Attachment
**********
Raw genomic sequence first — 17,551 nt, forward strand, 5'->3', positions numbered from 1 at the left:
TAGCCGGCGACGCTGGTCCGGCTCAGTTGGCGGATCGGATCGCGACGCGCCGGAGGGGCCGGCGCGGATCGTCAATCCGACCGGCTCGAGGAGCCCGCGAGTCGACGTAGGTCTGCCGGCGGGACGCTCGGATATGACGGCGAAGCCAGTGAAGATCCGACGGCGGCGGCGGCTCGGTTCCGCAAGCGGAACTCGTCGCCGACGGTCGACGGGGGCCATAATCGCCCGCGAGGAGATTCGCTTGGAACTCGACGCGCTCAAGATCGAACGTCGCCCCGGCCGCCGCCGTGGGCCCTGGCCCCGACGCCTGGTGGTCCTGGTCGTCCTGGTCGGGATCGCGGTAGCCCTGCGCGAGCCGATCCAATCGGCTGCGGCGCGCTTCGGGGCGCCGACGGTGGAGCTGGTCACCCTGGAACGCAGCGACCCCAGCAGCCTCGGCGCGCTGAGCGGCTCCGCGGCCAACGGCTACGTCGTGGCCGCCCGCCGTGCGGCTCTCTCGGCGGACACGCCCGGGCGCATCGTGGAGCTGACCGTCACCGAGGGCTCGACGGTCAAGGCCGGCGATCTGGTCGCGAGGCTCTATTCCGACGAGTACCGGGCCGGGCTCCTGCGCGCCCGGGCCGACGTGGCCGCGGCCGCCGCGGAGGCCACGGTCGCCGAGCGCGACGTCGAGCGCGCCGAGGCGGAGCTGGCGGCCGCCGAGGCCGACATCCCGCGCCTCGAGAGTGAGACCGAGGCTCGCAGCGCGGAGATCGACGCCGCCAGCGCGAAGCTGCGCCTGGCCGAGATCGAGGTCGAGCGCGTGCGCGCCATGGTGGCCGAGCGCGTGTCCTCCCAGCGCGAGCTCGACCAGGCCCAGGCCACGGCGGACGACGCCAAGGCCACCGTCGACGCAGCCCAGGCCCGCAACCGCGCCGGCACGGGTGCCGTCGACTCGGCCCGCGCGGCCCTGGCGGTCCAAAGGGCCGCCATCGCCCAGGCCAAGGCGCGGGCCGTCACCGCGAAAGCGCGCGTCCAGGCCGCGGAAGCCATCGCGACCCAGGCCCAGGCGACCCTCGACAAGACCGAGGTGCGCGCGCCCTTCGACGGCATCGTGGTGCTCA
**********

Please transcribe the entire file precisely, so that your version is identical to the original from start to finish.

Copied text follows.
Raw genomic sequence first — 17,551 nt, forward strand, 5'->3', positions numbered from 1 at the left:
TAGCCGGCGACGCTGGTCCGGCTCAGTTGGCGGATCGGATCGCGACGCGCCGGAGGGGCCGGCGCGGATCGTCAATCCGACCGGCTCGAGGAGCCCGCGAGTCGACGTAGGTCTGCCGGCGGGACGCTCGGATATGACGGCGAAGCCAGTGAAGATCCGACGGCGGCGGCGGCTCGGTTCCGCAAGCGGAACTCGTCGCCGACGGTCGACGGGGGCCATAATCGCCCGCGAGGAGATTCGCTTGGAACTCGACGCGCTCAAGATCGAACGTCGCCCCGGCCGCCGCCGTGGGCCCTGGCCCCGACGCCTGGTGGTCCTGGTCGTCCTGGTCGGGATCGCGGTAGCCCTGCGCGAGCCGATCCAATCGGCTGCGGCGCGCTTCGGGGCGCCGACGGTGGAGCTGGTCACCCTGGAACGCAGCGACCCCAGCAGCCTCGGCGCGCTGAGCGGCTCCGCGGCCAACGGCTACGTCGTGGCCGCCCGCCGTGCGGCTCTCTCGGCGGACACGCCCGGGCGCATCGTGGAGCTGACCGTCACCGAGGGCTCGACGGTCAAGGCCGGCGATCTGGTCGCGAGGCTCTATTCCGACGAGTACCGGGCCGGGCTCCTGCGCGCCCGGGCCGACGTGGCCGCGGCCGCCGCGGAGGCCACGGTCGCCGAGCGCGACGTCGAGCGCGCCGAGGCGGAGCTGGCGGCCGCCGAGGCCGACATCCCGCGCCTCGAGAGTGAGACCGAGGCTCGCAGCGCGGAGATCGACGCCGCCAGCGCGAAGCTGCGCCTGGCCGAGATCGAGGTCGAGCGCGTGCGCGCCATGGTGGCCGAGCGCGTGTCCTCCCAGCGCGAGCTCGACCAGGCCCAGGCCACGGCGGACGACGCCAAGGCCACCGTCGACGCAGCCCAGGCCCGCAACCGCGCCGGCACGGGTGCCGTCGACTCGGCCCGCGCGGCCCTGGCGGTCCAAAGGGCCGCCATCGCCCAGGCCAAGGCGCGGGCCGTCACCGCGAAAGCGCGCGTCCAGGCCGCGGAAGCCATCGCGACCCAGGCCCAGGCGACCCTCGACAAGACCGAGGTGCGCGCGCCCTTCGACGGCATCGTGGTGCTCA